From Rapid Defense Network to RFKHR: Sarah Gillman’s Fight for Justice
On the evening of September 25, 2019, Sarah Gillman stood on Flatbush Avenue in Brooklyn, New York. She had been calling the United States District Court all evening to try to present an emergency request for a stay of deportation to a judge on an emergency basis. Gillman finally was able to speak with Court staff who advised that a judge would be notified about the request. Amid the din of traffic, blaring police sirens, and commuters, Gillman was on the phone waiting to connect to a judge to request a stay of deportation for a group of clients who were facing imminent deportation. Unknown to her, she was about to reach Justice Ketanji Brown Jackson, who would later become the first Black woman to serve on the Supreme Court. When Justice Jackson spoke on the other side of the line, Gillman apologized for the noise on the street and explained that she was not in her office. Justice Jackson assured Gillman that it was not a problem and to proceed. Gillman did so amidst the background noise. She presented the case and Justice Jackson granted a short administrative stay that prevented her clients’ deportation that evening and allowed the case to go forward. “I’ll never forget that night,” Gillman said in a recent interview.
That encounter with Justice Jackson encapsulates 16 years of Gillman’s work as a lawyer focused on the practical realities of the law beyond its intellectual appeal. “That’s what's really inspired me to do the work,” she said. “I know that there’s such a non-level playing field for so many people. And so, my efforts, I hope, in some small way will contribute to trying to make the playing field a little bit more level.”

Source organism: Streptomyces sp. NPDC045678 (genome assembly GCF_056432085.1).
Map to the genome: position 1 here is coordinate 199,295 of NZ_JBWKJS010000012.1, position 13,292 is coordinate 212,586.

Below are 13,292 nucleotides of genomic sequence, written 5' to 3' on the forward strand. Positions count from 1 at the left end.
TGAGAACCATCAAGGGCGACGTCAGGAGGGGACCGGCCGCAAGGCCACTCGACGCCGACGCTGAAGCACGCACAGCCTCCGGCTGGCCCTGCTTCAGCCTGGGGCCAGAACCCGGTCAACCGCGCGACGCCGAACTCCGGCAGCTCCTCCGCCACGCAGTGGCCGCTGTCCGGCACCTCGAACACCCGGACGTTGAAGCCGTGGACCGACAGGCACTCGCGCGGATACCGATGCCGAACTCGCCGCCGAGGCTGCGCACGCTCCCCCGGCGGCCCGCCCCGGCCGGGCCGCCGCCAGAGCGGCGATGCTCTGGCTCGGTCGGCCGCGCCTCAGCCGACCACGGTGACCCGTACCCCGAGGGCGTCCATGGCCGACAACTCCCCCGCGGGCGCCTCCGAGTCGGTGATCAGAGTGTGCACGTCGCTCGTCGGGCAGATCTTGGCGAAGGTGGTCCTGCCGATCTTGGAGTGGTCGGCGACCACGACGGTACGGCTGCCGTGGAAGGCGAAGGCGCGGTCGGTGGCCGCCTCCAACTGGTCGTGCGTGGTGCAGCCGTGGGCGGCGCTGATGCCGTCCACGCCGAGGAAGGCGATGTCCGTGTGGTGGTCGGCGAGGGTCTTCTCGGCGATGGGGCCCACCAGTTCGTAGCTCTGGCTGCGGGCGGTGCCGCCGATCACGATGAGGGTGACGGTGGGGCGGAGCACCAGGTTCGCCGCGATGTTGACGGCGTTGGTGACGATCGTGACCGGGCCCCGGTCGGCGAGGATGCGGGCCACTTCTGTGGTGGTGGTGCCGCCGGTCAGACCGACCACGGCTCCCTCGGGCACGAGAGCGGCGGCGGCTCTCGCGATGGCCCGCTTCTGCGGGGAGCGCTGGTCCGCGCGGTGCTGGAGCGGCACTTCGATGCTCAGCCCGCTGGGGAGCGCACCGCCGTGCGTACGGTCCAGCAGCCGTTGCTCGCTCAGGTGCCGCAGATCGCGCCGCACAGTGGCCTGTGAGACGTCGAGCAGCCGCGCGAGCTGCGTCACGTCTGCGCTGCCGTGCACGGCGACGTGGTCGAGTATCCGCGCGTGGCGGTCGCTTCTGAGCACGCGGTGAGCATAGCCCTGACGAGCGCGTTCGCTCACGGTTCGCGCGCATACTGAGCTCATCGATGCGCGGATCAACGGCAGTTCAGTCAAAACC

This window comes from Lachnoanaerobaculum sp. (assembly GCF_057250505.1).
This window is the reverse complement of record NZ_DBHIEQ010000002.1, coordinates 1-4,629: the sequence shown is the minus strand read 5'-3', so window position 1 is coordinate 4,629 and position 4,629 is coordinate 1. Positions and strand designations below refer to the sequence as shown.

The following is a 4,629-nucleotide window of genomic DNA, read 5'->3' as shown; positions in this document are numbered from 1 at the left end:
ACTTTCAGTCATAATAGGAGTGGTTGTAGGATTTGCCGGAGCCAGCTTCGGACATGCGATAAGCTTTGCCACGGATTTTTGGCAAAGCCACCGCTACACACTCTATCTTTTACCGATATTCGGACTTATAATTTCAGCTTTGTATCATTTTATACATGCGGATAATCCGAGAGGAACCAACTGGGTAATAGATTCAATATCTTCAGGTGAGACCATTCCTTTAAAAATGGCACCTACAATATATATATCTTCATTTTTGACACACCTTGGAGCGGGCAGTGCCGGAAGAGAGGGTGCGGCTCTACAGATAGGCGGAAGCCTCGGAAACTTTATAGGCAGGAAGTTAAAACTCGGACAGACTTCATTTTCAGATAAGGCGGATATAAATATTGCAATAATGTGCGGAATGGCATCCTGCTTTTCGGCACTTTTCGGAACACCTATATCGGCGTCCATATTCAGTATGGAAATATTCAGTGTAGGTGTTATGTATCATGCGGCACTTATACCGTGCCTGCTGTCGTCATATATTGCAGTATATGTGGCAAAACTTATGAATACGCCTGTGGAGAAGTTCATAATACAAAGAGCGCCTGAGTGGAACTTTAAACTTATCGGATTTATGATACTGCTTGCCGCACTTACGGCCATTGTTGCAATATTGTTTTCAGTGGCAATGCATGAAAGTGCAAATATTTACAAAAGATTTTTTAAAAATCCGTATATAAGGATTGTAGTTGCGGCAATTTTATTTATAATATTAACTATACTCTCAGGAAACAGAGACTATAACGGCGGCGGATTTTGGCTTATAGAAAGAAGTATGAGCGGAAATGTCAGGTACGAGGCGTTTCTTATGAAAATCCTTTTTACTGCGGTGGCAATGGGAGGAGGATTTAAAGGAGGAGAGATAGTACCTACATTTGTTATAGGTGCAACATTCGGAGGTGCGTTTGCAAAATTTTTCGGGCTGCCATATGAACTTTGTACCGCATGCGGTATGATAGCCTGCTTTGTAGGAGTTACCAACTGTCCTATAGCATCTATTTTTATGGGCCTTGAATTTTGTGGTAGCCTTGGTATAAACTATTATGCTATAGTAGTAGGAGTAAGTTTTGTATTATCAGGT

Gillman’s background is characterized by resilience and courage. Her paternal grandfather and his family fled Lithuania due to persecution against Jews, while her maternal grandfather and his siblings were forcibly removed from Armenia during the Armenian genocide and lost their parents, who were killed. Against the odds, both families made their way to the United States. These experiences influenced Gillman’s decision to become a lawyer, and she ultimately earned a Juris Doctor degree from the City University of New York School of Law in 2000. “I feel very fortunate that I'm able to do the work that I do, and it is all driven by my family’s experience,” she said.
A recent highlight of her work is the case of Gambian immigrant Baba Sillah which was featured in ‘Guerrilla Habeas’ an MSNBC documentary that showcased the intricacies of the U.S. immigration system.
Before joining Robert F. Kennedy Human Rights, Gillman established Rapid Defense Network, which focused on emergency response efforts for detained immigrants during the Trump administration. “After (dealing with) the Trump administration, the work became different in that we were able to focus more on systemic issues impacting people who were in immigration detention or people who have been deported from the United States,” she said. Gillman emphasized the importance of creating a network of partners as part of the Rapid Defense Network, viewing it as a collaborative endeavor. “And I think the strongest response against unlawful conduct by the government in the area of immigration is a collective response with partners who are similarly situated in terms of their thoughts and ideas and positions on how we push back against what we say is unlawful treatment.”
In her new role as Director of Strategic U.S. Litigation at Robert F. Kennedy Human Rights, Gillman is integrating her work with Rapid Defense Network into RFKHR’s existing networks and interventions. “I didn't feel so devoted to the idea of having my own organization because I thought if I could find a partner that would really benefit the work and the clients that we had, and I hope to have in the future,” she said.
At RFKHR, her work encompasses litigating cases, legal writing, expanding and strengthening existing partnerships, and building new ones. Gillman finds the historical significance of Robert F. Kennedy and the organization’s strong presence in the international advocacy space exciting. “I was not alive when Robert F. Kennedy was alive and doing the work he was doing, but I really think that his power was in giving voice to the voiceless, and also, challenging the established quo,” Gillman said. “And I think it’s really exciting to have that historical background to move in.”
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